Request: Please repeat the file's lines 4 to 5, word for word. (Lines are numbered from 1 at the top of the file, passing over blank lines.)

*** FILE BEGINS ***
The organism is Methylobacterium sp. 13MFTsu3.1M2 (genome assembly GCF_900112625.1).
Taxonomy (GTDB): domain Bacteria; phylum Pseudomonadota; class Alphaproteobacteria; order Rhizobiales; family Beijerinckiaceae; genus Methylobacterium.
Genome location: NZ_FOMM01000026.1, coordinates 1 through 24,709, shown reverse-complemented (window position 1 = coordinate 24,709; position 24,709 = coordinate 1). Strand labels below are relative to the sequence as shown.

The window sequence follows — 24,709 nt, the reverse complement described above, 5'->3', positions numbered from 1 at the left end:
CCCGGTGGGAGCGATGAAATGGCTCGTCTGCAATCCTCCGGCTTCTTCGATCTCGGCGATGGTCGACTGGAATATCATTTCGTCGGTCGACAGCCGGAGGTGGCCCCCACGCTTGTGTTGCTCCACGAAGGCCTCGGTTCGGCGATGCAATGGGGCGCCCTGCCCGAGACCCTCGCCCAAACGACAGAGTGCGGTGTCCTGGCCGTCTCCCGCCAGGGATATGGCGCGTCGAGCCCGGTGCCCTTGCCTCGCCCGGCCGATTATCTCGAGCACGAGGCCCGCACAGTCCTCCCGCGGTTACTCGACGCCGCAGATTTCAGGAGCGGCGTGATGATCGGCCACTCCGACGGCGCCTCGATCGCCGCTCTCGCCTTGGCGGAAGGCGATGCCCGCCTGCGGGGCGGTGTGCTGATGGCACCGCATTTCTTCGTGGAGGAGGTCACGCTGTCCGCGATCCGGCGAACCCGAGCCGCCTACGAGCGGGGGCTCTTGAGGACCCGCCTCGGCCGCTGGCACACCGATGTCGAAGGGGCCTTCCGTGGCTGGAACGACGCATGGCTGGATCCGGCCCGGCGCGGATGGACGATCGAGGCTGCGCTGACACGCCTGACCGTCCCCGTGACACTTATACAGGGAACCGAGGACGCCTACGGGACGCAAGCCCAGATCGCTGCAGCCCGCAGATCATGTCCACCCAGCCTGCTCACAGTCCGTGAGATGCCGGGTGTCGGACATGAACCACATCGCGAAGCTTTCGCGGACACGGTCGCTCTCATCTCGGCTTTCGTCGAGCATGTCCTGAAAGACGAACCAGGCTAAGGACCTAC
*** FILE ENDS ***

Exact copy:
The window sequence follows — 24,709 nt, the reverse complement described above, 5'->3', positions numbered from 1 at the left end:
CCCGGTGGGAGCGATGAAATGGCTCGTCTGCAATCCTCCGGCTTCTTCGATCTCGGCGATGGTCGACTGGAATATCATTTCGTCGGTCGACAGCCGGAGGTGGCCCCCACGCTTGTGTTGCTCCACGAAGGCCTCGGTTCGGCGATGCAATGGGGCGCCCTGCCCGAGACCCTCGCCCAAACGACAGAGTGCGGTGTCCTGGCCGTCTCCCGCCAGGGATATGGCGCGTCGAGCCCGGTGCCCTTGCCTCGCCCGGCCGATTATCTCGAGCACGAGGCCCGCACAGTCCTCCCGCGGTTACTCGACGCCGCAGATTTCAGGAGCGGCGTGATGATCGGCCACTCCGACGGCGCCTCGATCGCCGCTCTCGCCTTGGCGGAAGGCGATGCCCGCCTGCGGGGCGGTGTGCTGATGGCACCGCATTTCTTCGTGGAGGAGGTCACGCTGTCCGCGATCCGGCGAACCCGAGCCGCCTACGAGCGGGGGCTCTTGAGGACCCGCCTCGGCCGCTGGCACACCGATGTCGAAGGGGCCTTCCGTGGCTGGAACGACGCATGGCTGGATCCGGCCCGGCGCGGATGGACGATCGAGGCTGCGCTGACACGCCTGACCGTCCCCGTGACACTTATACAGGGAACCGAGGACGCCTACGGGACGCAAGCCCAGATCGCTGCAGCCCGCAGATCATGTCCACCCAGCCTGCTCACAGTCCGTGAGATGCCGGGTGTCGGACATGAACCACATCGCGAAGCTTTCGCGGACACGGTCGCTCTCATCTCGGCTTTCGTCGAGCATGTCCTGAAAGACGAACCAGGCTAAGGACCTAC